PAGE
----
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Misty Mountain Pop: 8 Essentials of British Folk Rock

Robin Williamson / Photo by Jorgen Angel/Redferns

Steeleye Span
The Steeleye Span Story: Original Masters (Chrysalis, 1977)

A double-LP-overview parallel to Fairport’s Chronicles, from a (co-ed, again) ensemble first spun off by Fairport bassist Ashley Hutchings to keep things trad, but eventually more notable for inching Brit folk closer to power-chorded rock: Child ballad “Thomas the Rhymer,” off 1974’s Ian Anderson-produced and nominally A.A. Milne-inspired Now We Are Six, has an almost Mott the Hoople hard glam edge. The public-domain, Army-recruitment protest “Fighting For Strangers,” from 1976, opts for bizarre (accidental?) folk-dub space that anticipates reggae appropriations that the Mekons would make a decade later; “Lovely on the Water,” from 1971, is more proto-goth. 1973’s “Alison Gross,” about being seduced by either the ugliest wench or witch in the North Country (either fits), is tough, mean, and rather hilarious if you can stomach the misogyny. Two songs (1973’s midnight-mass-chanted medieval Christmas carol “Gaudette” and 1975’s 19th Century Cockney-derived “All Around My Hat”) were sizable U.K. hits. Numerous intriguing rogues and damsels show up in other titles (including one Black Jack, one Blackleg, two titled “Sir,” and two sailors — one saucy, one dark-eyed.) And there’s an obligatory Dickensian lament about “Hard Times Of Old England,” but it’s quite the jolly one.

Mick Stevens
The River/The Englishman (Shadoks, 2005)

A hard-luck undercard on bills topped by Richard and Linda Thompson and lesser lights in the late ’70s is given the double-CD crate-digger treatment to two albums (originally released in 1977 and 1979) by a Germany reissue imprint. Swoops like “Book Eight,” “Suite (To A Seagull),” “Out And Running,” and “The Englishman” partake in a simmering groove rare for this genre — Stevens’ guitar is on a journey, and his band acknowledges jazz, funk, blues, psych, and prog without making a big deal of it. If you ever wished Brit folk sounded more like Steely Dan, Thin Lizzy, King Crimson, or Soft Machine, here’s where to go. Liner notes suggest intense perfectionism killed Stevens’ career long before cancer took his body in 1987: “He saw things in life, or heard things in his music, that he felt were unacceptable and that would somehow cause the world to punish him,” John Theedom writes. “In reality, these things were imperceptible to the world at large, and would have been of no consequence if they were.” The world at large, though, still can bask in his music’s warmth, even if Stevens may have never fully realized it was there.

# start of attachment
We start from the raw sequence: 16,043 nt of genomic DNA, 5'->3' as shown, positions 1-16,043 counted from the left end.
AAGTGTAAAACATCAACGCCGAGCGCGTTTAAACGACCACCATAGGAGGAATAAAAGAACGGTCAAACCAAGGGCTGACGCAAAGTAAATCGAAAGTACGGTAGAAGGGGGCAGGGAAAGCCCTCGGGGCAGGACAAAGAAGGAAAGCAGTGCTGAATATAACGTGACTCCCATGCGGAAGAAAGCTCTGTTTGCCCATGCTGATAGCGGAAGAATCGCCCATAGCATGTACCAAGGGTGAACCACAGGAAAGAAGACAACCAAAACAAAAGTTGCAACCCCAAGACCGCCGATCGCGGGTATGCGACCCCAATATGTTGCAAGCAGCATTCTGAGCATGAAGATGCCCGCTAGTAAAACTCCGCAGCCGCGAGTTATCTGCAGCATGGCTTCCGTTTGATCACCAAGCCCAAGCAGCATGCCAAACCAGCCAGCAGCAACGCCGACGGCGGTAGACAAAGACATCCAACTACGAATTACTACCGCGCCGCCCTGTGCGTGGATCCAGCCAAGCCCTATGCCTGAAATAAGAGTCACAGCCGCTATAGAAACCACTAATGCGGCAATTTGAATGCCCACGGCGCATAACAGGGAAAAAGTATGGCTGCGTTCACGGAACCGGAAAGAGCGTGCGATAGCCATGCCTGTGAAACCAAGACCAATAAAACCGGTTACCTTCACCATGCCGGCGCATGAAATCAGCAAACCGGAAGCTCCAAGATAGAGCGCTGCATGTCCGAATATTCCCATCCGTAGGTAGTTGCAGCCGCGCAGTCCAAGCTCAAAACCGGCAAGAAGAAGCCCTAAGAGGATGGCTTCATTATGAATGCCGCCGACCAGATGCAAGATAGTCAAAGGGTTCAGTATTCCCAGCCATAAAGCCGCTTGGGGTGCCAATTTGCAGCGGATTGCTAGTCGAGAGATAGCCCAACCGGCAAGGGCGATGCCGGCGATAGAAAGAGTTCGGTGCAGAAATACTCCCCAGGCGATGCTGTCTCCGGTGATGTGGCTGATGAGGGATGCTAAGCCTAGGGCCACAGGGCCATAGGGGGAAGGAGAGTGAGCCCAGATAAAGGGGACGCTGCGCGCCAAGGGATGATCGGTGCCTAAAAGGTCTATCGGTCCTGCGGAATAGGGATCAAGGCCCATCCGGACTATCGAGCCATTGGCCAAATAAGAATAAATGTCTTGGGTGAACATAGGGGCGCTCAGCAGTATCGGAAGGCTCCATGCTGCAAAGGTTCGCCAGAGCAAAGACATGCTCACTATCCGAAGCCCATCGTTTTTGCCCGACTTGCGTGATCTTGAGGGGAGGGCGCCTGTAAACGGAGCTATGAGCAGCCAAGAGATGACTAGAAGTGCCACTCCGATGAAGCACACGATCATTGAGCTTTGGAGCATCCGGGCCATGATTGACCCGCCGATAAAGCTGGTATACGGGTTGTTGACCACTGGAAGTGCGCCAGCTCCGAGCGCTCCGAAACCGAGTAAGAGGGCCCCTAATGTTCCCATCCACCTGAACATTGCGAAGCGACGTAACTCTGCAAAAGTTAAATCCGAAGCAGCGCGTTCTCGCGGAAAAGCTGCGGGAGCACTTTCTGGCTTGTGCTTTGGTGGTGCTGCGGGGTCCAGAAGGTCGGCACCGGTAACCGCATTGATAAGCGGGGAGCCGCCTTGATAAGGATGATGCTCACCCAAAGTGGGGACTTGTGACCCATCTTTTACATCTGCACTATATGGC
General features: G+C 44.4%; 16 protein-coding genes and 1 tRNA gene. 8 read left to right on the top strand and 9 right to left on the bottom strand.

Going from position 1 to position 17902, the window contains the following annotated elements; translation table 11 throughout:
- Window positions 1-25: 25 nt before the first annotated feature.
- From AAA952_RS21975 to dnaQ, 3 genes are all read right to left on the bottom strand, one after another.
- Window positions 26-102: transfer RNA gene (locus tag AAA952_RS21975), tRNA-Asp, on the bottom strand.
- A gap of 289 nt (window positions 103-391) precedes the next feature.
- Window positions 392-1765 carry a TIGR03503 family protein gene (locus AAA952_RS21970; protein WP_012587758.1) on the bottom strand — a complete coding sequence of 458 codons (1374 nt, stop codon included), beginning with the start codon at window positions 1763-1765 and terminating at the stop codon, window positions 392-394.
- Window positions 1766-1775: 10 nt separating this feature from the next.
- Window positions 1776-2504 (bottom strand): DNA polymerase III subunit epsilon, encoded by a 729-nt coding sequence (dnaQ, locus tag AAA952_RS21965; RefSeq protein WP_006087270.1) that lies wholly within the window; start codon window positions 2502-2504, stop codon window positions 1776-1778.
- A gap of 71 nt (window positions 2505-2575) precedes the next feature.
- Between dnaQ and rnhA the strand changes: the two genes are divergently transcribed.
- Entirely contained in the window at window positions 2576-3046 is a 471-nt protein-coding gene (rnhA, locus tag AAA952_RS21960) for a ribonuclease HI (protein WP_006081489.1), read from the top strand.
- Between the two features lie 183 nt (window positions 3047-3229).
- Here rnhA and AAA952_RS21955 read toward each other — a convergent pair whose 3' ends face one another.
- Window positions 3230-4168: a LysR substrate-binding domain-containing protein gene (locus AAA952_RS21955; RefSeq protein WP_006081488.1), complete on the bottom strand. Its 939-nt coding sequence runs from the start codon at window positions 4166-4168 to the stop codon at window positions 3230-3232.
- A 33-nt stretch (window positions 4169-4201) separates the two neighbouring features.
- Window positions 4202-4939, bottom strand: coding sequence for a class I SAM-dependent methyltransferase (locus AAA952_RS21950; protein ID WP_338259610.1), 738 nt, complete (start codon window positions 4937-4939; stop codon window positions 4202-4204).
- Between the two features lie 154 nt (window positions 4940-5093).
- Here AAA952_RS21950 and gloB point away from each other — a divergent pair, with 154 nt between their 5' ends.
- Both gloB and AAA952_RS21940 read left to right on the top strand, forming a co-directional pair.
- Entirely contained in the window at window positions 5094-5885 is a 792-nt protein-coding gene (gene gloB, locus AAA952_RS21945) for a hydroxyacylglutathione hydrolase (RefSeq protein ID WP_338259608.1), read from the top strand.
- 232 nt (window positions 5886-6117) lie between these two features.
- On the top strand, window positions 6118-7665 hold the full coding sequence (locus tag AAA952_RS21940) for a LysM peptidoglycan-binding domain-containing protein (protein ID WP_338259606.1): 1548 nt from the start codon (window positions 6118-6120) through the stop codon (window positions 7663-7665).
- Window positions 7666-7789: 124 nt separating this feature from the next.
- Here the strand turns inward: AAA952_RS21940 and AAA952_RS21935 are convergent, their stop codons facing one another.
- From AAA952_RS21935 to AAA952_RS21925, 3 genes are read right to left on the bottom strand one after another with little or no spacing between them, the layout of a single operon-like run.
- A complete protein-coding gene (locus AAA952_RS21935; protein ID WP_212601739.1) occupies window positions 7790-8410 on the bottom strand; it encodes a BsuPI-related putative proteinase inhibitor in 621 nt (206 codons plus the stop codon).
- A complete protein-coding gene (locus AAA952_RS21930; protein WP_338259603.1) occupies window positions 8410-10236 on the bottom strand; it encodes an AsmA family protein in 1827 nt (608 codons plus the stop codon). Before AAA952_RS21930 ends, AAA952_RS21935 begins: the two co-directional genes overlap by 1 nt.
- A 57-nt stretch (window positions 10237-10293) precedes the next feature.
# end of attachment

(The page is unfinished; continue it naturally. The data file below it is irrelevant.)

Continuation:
Robin Williamson and His Merry Band
A Glint At The Kindling (Flying Fish, 1979)

In 1976, two years after the Incredible String Band disbanded, Williamson resurfaced with His Merry Band — so named, his notes here explain, because “Christmas is wished as merry and May is called the merry month because these are the seasons of the Morris dance and thus of the famous R. Hood Esq. as the green man of the woods.” Well, okay, then! Plus some stuff about goddesses. But on the cover, Williamson looks like Angus Young if was an elf whose grandma just knit him a new scarf and mittens for the winter solstice, and his words are mainly about growing up — gypsies mumming door-to-door through the village from “young as I remember,” stolen apples and smoked cigarettes and getting beaten black and blue and bonding with a crazy girl when he was 10, Army training and sleeping on stained blankets and learning to drink and be a cut-up when he was 14. Absolutely down-to-earth and heartily warbled, backed by hammer dulcimers, eight-keyed baroque flutes, bagpipes, concertinas. Then there’s a funny traditional “Woodcutter’s Song” where a carpenter helpfully compares several species of lumber, then a song where Williamson curses the carpenter. Then, um, a 14-minute spoken-word playlet poem that mentions Noah, barleyseed, the peasantry, burning churches, and antlers used to root for wild garlic: Not easy to get through. But what came before was charming, so you forgive him.

Richard & Linda Thompson
Shoot Out The Lights (Hannibal, 1982)

Almost definitely the most canonized British folk-rock album ever, Shoot Out The Lights finished a staggering No. 2 in the Village Voice 1982 Pazz & Jop critics’ poll (only one of the couple’s several quite worthy previous platters, Pour Down Like Silver, No. 23 in 1976, had even placed). Really, though, the genre here is marriage (unto divorce) rock — Think Rumours or Wild Gift or Here, My Dear or Blood On The Tracks or The Marshall Mathers LP or Womack and Womack’s Love Wars. And apparently the Thompsons’ wedded bliss was indeed coming apart at the gabardine seams at the time, though apparently they’d already written these songs a few years earlier, when said bliss was just fine, for an album that never panned out with Gerry “Baker Street” Rafferty, of all people. They still cut real deep, though. Richard gets the carousing tunes that try Linda’s patience (including the title track where he rips off Link Wray’s “Rumble,” and “Back Street Slide,” where he rips off Zep’s “Kashmir,” while complaining about toothless gatemouth women who lean over fences, then stab him in the back with kitchen knives, which perhaps he should’ve taken as warning signals). Linda gets the passive-aggressive, fuming ones, which generally aren’t as fun but you can kinda understand why she feels that way. Amusement-park rides and circus tightropes are recurring metaphors.